57. Pikitch, E. K., Rountos, K. J., Essington, T. E., Santora, C., Pauly, D., Watson, R., Sumaila, U. R., Boersma, P. D., Boyd, I. L., Conover, D. L., Cury, P., Heppell, S. S., Houde, E. D., Mangel, M., Plagányi, E., Sainsbury, K., Steneck, R. S., Geers, T. M., Gownaris, N., & Munch, S. B. (2014). Fish and Fisheries, 15, 21.CrossRefGoogle Scholar
  58. Quist, M. C., Gerow, K. G., Bower, M. R., & Hubert, W. A. (2006). Random versus fixed-site sampling when monitoring relative abundance of fishes in headwater streams of the upper Colorado River basin. North American Journal of Fisheries Management, 26, 8.CrossRefGoogle Scholar
  59. R Core Team (2013). R: A language and environment for statistical computing. R Foundation for Statistical Computing, Vienna, Austria. <>
  60. Ramo, C., & Busto, B. (1993). Resource use by herons in a Yucatan wetland during the breeding season. The Wilson Bulletin, 105, 13.Google Scholar
  61. Reid, S. M., & Mandrak, N. E. (2009). Effect of diel period and season on seining effort required to detect changes in Lake Erie beach fish assemblages. Environmental Monitoring and Assessment, 153, 10.CrossRefGoogle Scholar
  62. Reynolds, J. H., Thompson, W. L., & Russell, B. (2011). Planning for success: identifying effective and efficient survey designs for monitoring. Biological Conservation, 144(5), 6.CrossRefGoogle Scholar
  63. SAFMC (2009). Fishery ecosystem plan of the South Atlantic Region. South Atlantic Fishery Management Council. Available on-line:
  64. Sandin, L., & Johnson, R. K. (2000). The statistical power of selected indicator metrics using macroinvertebrates for assessing acidification and eutrophication of running waters. Hydrobiologia, 422/423, 10.CrossRefGoogle Scholar
  65. Schmidt, T. W. (1989). Food habits, length-weight relationship and condition factor of young Great Barracuda, Sphyraena barracuda (Waldbaum), from Florida Bay, Everglades National Park, Florida. Bulletin of Marine Science, 44, 7.Google Scholar
  66. Schmitt, E., Sluka, R., & Sullivan-Sealey, K. (2002). Evaluating the use of roving diver and transect surveys to assess the coral reef fish assemblages off southeastern Hispaniola. Coral Reefs, 21, 7.Google Scholar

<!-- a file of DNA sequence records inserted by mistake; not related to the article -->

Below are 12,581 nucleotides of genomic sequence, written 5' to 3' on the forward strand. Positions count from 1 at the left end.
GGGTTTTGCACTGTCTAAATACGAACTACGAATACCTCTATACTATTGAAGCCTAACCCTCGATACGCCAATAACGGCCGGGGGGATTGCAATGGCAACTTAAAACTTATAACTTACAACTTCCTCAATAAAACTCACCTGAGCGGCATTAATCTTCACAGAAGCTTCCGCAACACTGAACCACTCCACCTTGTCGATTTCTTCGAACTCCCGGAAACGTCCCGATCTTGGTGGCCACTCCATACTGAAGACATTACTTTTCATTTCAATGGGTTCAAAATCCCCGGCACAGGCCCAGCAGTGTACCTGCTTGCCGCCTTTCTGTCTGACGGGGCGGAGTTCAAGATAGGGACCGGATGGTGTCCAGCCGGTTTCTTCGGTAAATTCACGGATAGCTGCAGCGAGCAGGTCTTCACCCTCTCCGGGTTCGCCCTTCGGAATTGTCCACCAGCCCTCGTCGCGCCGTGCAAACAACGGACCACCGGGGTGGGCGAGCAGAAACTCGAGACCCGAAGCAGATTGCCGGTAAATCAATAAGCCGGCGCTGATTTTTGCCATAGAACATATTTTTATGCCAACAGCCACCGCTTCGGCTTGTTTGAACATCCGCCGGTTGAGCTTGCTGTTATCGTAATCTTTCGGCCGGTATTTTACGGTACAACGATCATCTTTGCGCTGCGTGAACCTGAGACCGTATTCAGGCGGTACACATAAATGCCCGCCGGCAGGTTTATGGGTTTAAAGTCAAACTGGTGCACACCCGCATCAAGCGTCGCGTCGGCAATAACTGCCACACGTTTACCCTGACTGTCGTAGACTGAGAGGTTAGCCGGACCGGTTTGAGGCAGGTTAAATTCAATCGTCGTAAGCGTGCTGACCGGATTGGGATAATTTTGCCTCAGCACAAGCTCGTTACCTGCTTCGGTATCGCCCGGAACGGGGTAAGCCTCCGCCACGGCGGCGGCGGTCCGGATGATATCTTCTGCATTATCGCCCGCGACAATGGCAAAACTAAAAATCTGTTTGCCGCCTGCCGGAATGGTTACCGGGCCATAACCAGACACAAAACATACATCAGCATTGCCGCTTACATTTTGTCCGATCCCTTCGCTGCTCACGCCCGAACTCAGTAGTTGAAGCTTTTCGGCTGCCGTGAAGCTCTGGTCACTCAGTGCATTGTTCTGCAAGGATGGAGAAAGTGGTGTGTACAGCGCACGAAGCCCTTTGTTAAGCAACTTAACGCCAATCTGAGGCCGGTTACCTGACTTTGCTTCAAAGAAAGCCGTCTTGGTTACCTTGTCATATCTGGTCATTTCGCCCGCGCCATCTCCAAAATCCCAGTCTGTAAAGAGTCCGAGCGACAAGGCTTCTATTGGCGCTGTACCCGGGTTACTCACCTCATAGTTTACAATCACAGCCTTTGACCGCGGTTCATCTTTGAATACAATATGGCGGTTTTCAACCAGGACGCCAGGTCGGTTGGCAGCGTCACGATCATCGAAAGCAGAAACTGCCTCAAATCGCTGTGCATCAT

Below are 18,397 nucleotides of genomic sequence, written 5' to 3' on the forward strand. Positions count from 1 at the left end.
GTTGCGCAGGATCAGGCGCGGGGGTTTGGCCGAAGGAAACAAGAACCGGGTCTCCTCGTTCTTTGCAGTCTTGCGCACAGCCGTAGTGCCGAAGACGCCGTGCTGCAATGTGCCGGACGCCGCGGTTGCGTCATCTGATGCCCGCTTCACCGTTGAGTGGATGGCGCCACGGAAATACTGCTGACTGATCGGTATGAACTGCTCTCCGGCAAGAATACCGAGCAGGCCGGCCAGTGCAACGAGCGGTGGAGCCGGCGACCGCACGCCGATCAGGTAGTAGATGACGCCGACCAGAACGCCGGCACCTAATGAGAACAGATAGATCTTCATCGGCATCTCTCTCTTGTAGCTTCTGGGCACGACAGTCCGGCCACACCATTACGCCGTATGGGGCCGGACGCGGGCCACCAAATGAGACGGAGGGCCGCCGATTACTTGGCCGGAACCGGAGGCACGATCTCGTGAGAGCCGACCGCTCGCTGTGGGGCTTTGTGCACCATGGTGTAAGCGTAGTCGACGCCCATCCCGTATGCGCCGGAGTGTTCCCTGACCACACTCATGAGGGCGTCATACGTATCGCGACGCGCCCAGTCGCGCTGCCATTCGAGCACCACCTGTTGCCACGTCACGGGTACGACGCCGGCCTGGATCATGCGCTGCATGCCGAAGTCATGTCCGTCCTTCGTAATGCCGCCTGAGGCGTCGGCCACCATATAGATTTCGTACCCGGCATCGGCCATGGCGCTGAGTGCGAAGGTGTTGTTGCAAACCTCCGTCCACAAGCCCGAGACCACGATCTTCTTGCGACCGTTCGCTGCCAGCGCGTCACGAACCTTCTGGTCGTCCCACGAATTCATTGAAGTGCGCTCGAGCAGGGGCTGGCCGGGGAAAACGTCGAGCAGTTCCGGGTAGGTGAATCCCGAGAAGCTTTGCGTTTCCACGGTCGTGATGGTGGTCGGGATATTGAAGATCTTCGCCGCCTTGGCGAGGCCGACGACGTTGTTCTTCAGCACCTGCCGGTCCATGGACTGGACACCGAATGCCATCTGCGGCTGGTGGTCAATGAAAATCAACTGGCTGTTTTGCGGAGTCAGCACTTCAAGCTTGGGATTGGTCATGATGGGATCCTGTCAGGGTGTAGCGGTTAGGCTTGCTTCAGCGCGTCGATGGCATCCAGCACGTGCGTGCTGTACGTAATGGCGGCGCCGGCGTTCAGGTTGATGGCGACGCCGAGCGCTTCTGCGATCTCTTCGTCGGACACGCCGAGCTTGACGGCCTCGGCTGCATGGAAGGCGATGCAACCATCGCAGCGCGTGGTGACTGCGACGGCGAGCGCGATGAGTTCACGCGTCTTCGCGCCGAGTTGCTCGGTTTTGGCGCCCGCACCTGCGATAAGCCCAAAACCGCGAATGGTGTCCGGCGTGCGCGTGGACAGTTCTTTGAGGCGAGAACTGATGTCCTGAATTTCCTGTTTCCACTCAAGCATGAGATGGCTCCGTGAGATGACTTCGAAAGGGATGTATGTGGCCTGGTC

67. Serafy, J. E., Lindeman, K. C., Hopkins, T. E., & Ault, J. E. (1997). Effects of freshwater canal discharge on fish assemblages in a subtropical bay: field and laboratory observations. Marine Ecology Progress Series, 160, 11.CrossRefGoogle Scholar
  68. Serafy, J. E., Faunce, C. H., & Lorenz, J. J. (2003). Mangrove shoreline fishes of Biscayne Bay, Florida. Bulletin of Marine Science, 72(1), 19.Google Scholar
  69. Serafy, J. E., Luo, J., Valle, M., Faunce, C. H., Teare, B., D'Alessandro, E., & Peyer, C. (2005). Shoreline fish community visual assessment: first cumulative report. Shoreline fish community visual assessment (p. 49). Miami: NOAA/NMFS/SEFSC.Google Scholar
  70. Serafy, J. E., Valle, M., Faunce, C. H., & Luo, J. (2007). Species specific patterns of fish abundance and size along a subtropical mangrove shoreline: an application of the delta approach. Bulletin of Marine Science, 80, 15.Google Scholar
  71. Serafy, J. E., Johnson, D. A., & Teare, B. (2009). Shoreline fish community visual assessment: fifth cumulative report. CERP Monitoring and Assessment Plan Component. Miami: CERP Monitoring and Assessment Plan Component.Google Scholar
  72. Serrano, X. M., Grosell, M., & Serafy, J. E. (2010). Salinity selection and preference of the gray snapper Lutjanus griseus: field and laboratory observations. Journal of Fish Biology, 76, 16.CrossRefGoogle Scholar